Letter from Julie – Mudgee District Environment Group
When my family first bought our property Gleniston in 1973, we were enthralled by the beauty and soul of this unique river – where clear water meandered through beds of sand and peat, between soaring sandstone cliffs and gorges, like a scene from the Northern Territory. At Ulan, a pit pony named Mary still pulled the coal carts that supplied fuel to the local hospital furnaces.
By the early 1980s we were horrified to learn that White Industries were planning a huge open cut coal mine that involved diverting the headwaters of the Goulburn River and mining of the river bed and adjacent alluvial flats. An inadequate Environmental Impact Statement (EIS) was produced and my family’s submission along with many others challenged the wisdom of the diversion and long term impacts on groundwater and river flow.
The mine was given the go ahead and in 1983 further permission to expand the open cut plus two additional underground mines was granted. The Goulburn River was diverted into a man-made chasm for approximately 4 kms of its length. In the process tonnes of sediment washed downriver, depositing dirt and clay onto the sandy bed.
After 25 years the legacy of the diversion channel remains: the unstable, poorly battered vertical walls are still eroding, shedding sediments into the river, while around 1 million litres of water per day is lost from the base flow into the old mine workings. Over time there is also a significant risk that mine waste (buried in the mining void adjacent to the channel) may contaminate the river. While the underground mining has been shown to significantly interfere and degrade the groundwater resources of the area.
History of Coal Mining In The Upper Goulburn River Catchment
1. Water, water everywhere!
With the development of the underground mine Ulan Coal Mines became a ‘wet’ mine. They had to dewater or pump an apparent endless source of water – more than they could handle. With government permission in the mid 1980s they discharged mine water1 into the Goulburn River, 3-4 megalitres/day increasing to 11-15 megalitres/day by the latter 1990s.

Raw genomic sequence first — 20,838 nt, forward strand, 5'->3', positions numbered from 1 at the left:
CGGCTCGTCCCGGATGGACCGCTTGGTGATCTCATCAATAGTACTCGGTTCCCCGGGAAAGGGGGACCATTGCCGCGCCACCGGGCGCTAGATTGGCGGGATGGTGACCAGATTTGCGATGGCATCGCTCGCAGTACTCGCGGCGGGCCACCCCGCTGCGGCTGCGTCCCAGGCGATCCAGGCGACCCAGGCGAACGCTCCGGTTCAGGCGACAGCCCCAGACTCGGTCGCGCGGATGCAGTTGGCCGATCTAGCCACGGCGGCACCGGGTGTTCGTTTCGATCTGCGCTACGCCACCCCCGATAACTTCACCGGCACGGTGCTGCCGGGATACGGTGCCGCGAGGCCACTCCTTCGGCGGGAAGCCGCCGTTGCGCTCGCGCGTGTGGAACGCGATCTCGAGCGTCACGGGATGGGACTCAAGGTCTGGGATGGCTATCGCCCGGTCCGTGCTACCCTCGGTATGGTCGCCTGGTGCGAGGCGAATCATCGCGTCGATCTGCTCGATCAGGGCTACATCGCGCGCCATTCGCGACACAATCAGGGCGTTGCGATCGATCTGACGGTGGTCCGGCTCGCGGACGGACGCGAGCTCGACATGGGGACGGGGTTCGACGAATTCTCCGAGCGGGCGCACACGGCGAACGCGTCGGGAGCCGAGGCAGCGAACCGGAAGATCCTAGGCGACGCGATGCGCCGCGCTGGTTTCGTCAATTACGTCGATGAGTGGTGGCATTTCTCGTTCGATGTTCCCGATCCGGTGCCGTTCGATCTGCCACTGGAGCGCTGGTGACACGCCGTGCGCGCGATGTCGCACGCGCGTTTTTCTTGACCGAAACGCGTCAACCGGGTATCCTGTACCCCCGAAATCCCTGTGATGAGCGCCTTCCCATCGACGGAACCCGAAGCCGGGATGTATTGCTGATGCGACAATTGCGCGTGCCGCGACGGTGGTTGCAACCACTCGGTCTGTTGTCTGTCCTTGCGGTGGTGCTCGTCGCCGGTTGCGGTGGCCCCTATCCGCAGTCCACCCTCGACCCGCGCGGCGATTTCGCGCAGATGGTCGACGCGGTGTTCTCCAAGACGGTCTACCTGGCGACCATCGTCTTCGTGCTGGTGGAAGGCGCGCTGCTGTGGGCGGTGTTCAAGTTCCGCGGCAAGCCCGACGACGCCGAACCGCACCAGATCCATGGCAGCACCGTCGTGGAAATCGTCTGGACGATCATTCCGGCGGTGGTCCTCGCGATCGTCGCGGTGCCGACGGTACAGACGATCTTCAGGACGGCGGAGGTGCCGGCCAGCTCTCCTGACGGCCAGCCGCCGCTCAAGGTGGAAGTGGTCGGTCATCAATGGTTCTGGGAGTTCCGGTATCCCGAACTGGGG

We wrote letters, started collecting information, monitoring the river and graphing the results. We presented them to the mine and EPA and invited them to take a look at the salty deposit forming on the river banks. The EPA went into a huddle and informed the mine they had to “work towards NIL Discharge”.
Groundwater inflow to the underground mine was up to five times the predicted amount stated in the 1998 EIS and 2001 Water Management Plan! This amount of increase was not anticipated by earlier drilling, modelling or hydrogeological surveys of the area, unless leakage from aquifers overlying the coal seam was ‘contributing the majority of the inflow’ (National Centre for Groundwater Management 1998)
Recent more comprehensive groundwater investigations by Ulan Coal Mine (2008) have confirmed that mine subsidence cracks the overlying strata and drains upper aquifers. The current water make of around 15 million litres per day is predicted to exceed 18 million litres per day by 2011 (3 years).
The water pumped from the mine creates a regional ‘drawdown’ effectively diverting natural flows of underground water that normally provide the base flow to the Goulburn River.
2. Decline in Water quality and River Flow
By the early 1990s, the ensuing decline in the quality and reliability of the river water flow made it necessary for us to establish an alternative water system and bore at considerable personal cost. Our worst fears had been confirmed.
Groundwater in contact with the disturbed coal seam becomes saltier and more acidic the longer it remains. We urged the mine to remove the water before it became contaminated by the disturbed coal seam and release it down the river as environmental flow to compensate for the ‘lost’ base flow to the river.